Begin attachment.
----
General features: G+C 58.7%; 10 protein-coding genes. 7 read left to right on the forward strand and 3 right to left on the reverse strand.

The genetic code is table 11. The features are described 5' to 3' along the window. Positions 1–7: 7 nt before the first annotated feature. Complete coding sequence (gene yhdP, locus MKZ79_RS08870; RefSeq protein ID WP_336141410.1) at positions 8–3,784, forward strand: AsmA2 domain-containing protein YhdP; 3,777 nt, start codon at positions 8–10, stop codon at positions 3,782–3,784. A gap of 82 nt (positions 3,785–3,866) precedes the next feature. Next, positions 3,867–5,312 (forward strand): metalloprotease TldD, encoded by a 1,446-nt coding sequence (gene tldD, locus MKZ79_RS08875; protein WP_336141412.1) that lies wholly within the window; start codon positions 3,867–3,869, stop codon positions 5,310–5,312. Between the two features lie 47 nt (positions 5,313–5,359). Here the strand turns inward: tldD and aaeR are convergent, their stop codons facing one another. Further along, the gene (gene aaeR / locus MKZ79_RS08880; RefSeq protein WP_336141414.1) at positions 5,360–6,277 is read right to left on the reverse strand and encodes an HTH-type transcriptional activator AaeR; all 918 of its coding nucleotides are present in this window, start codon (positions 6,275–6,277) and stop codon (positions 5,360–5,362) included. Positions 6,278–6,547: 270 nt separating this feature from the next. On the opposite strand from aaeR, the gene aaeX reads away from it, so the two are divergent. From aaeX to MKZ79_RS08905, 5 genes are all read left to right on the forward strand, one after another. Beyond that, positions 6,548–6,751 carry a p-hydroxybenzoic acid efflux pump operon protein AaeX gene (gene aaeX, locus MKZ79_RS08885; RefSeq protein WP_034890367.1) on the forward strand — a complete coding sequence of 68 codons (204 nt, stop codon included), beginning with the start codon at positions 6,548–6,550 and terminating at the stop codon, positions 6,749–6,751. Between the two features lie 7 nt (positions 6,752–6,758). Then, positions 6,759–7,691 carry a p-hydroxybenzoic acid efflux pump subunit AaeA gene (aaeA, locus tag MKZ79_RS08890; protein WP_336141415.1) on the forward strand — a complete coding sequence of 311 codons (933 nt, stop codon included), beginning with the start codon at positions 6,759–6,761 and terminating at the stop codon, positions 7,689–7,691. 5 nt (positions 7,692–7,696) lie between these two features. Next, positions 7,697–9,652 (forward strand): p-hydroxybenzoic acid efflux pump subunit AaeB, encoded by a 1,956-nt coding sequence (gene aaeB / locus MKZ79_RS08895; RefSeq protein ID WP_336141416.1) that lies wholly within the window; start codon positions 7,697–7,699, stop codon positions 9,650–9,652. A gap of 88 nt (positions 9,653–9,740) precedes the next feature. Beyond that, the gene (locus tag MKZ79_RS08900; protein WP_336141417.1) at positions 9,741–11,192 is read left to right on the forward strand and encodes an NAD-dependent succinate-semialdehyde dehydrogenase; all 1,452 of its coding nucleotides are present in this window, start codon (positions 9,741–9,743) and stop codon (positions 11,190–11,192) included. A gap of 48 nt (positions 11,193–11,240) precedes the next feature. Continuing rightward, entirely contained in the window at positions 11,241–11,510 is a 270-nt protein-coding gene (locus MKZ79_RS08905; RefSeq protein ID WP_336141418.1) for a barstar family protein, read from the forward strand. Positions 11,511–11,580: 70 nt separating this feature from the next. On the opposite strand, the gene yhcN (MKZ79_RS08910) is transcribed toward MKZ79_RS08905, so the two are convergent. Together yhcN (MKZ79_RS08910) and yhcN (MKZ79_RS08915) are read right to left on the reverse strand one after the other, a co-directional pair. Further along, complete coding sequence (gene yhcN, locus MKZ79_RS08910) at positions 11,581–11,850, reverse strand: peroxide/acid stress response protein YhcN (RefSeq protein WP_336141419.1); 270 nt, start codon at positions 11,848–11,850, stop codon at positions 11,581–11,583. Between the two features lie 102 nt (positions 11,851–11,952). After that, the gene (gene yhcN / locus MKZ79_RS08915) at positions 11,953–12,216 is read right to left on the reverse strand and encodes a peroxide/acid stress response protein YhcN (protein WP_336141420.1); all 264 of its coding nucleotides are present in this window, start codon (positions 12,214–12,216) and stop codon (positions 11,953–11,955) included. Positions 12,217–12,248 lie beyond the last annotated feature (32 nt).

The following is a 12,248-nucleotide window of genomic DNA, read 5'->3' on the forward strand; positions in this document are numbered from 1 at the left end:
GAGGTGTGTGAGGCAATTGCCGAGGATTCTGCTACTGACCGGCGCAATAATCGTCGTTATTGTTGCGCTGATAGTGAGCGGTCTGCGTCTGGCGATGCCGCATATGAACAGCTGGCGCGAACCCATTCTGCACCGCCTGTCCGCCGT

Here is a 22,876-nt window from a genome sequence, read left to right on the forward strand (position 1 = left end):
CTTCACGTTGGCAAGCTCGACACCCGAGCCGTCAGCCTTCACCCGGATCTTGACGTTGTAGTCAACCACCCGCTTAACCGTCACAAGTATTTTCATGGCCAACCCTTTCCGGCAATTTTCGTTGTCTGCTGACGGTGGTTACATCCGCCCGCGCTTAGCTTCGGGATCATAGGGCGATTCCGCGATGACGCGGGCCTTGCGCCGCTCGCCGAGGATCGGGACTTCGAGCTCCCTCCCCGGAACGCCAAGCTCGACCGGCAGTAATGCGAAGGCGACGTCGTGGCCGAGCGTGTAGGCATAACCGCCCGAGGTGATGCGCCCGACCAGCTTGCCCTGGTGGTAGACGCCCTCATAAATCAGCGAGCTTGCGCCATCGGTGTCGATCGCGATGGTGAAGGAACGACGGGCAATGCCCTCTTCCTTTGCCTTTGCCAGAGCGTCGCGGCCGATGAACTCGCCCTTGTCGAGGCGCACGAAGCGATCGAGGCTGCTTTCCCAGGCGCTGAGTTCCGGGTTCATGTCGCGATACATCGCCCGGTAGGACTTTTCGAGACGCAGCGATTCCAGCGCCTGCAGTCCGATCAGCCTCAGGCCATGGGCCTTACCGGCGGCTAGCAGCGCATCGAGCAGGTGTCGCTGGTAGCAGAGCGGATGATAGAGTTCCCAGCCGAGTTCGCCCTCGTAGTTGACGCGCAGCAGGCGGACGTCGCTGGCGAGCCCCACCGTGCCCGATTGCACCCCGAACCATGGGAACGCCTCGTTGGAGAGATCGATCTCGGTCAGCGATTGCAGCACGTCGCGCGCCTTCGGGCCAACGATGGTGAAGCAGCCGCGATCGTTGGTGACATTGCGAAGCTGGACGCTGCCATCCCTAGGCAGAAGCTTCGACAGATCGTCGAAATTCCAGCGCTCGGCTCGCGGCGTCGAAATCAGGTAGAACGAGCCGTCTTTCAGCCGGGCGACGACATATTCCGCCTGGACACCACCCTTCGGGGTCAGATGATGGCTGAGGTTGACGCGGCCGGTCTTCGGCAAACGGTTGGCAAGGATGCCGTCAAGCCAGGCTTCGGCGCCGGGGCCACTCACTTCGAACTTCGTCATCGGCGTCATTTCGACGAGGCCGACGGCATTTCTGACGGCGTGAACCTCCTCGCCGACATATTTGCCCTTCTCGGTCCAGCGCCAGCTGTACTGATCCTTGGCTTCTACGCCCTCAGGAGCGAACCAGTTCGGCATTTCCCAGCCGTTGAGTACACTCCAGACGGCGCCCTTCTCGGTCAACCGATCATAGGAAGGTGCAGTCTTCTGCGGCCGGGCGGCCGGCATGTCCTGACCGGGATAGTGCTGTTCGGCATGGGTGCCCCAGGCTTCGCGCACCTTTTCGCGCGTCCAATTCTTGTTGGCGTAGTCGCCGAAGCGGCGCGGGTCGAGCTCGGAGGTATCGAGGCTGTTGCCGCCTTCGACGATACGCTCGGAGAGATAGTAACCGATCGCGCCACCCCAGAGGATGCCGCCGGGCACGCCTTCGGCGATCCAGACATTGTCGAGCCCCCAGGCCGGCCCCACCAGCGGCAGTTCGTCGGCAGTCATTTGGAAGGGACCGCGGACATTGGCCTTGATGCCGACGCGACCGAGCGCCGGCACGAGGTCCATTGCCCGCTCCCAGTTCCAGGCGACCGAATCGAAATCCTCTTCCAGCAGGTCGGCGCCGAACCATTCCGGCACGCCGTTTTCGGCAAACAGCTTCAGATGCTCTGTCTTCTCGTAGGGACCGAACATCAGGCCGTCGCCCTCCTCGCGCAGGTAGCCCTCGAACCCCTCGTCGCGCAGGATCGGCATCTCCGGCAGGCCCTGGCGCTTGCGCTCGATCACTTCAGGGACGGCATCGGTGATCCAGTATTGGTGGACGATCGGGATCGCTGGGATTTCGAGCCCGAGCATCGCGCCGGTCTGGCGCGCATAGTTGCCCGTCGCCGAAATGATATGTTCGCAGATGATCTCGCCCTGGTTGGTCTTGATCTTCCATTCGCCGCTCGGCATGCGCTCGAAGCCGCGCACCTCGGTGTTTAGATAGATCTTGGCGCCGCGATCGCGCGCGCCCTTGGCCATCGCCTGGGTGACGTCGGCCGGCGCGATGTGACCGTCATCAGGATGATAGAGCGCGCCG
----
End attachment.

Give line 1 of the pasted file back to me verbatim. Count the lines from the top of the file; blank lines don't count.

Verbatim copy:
General features: G+C 58.7%; 10 protein-coding genes. 7 read left to right on the forward strand and 3 right to left on the reverse strand.